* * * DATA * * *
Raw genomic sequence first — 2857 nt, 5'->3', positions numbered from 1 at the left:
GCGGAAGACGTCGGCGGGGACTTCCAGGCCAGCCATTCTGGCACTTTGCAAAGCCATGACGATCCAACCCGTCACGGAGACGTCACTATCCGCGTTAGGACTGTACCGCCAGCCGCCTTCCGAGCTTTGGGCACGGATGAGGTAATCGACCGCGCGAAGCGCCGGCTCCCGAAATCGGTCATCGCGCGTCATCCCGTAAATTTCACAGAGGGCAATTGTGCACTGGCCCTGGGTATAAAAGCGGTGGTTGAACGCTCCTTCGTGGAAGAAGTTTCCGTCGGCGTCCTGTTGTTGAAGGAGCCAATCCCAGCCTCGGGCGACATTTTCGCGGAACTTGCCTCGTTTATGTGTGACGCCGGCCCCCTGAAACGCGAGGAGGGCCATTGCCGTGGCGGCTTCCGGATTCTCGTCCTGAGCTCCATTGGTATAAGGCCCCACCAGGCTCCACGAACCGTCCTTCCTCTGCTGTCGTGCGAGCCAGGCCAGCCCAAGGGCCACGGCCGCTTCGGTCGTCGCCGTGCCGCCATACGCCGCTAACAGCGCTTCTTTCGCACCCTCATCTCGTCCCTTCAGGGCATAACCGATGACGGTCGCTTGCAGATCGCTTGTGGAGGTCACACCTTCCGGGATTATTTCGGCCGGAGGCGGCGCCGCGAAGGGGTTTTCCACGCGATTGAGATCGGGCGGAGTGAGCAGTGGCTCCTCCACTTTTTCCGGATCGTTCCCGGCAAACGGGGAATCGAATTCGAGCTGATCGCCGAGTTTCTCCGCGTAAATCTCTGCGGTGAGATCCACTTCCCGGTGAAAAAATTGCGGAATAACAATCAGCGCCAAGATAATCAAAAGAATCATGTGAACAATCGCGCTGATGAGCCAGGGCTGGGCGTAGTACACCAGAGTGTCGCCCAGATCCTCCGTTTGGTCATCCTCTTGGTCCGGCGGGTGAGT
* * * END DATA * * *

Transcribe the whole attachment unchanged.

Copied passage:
Raw genomic sequence first — 2857 nt, 5'->3', positions numbered from 1 at the left:
GCGGAAGACGTCGGCGGGGACTTCCAGGCCAGCCATTCTGGCACTTTGCAAAGCCATGACGATCCAACCCGTCACGGAGACGTCACTATCCGCGTTAGGACTGTACCGCCAGCCGCCTTCCGAGCTTTGGGCACGGATGAGGTAATCGACCGCGCGAAGCGCCGGCTCCCGAAATCGGTCATCGCGCGTCATCCCGTAAATTTCACAGAGGGCAATTGTGCACTGGCCCTGGGTATAAAAGCGGTGGTTGAACGCTCCTTCGTGGAAGAAGTTTCCGTCGGCGTCCTGTTGTTGAAGGAGCCAATCCCAGCCTCGGGCGACATTTTCGCGGAACTTGCCTCGTTTATGTGTGACGCCGGCCCCCTGAAACGCGAGGAGGGCCATTGCCGTGGCGGCTTCCGGATTCTCGTCCTGAGCTCCATTGGTATAAGGCCCCACCAGGCTCCACGAACCGTCCTTCCTCTGCTGTCGTGCGAGCCAGGCCAGCCCAAGGGCCACGGCCGCTTCGGTCGTCGCCGTGCCGCCATACGCCGCTAACAGCGCTTCTTTCGCACCCTCATCTCGTCCCTTCAGGGCATAACCGATGACGGTCGCTTGCAGATCGCTTGTGGAGGTCACACCTTCCGGGATTATTTCGGCCGGAGGCGGCGCCGCGAAGGGGTTTTCCACGCGATTGAGATCGGGCGGAGTGAGCAGTGGCTCCTCCACTTTTTCCGGATCGTTCCCGGCAAACGGGGAATCGAATTCGAGCTGATCGCCGAGTTTCTCCGCGTAAATCTCTGCGGTGAGATCCACTTCCCGGTGAAAAAATTGCGGAATAACAATCAGCGCCAAGATAATCAAAAGAATCATGTGAACAATCGCGCTGATGAGCCAGGGCTGGGCGTAGTACACCAGAGTGTCGCCCAGATCCTCCGTTTGGTCATCCTCTTGGTCCGGCGGGTGAGT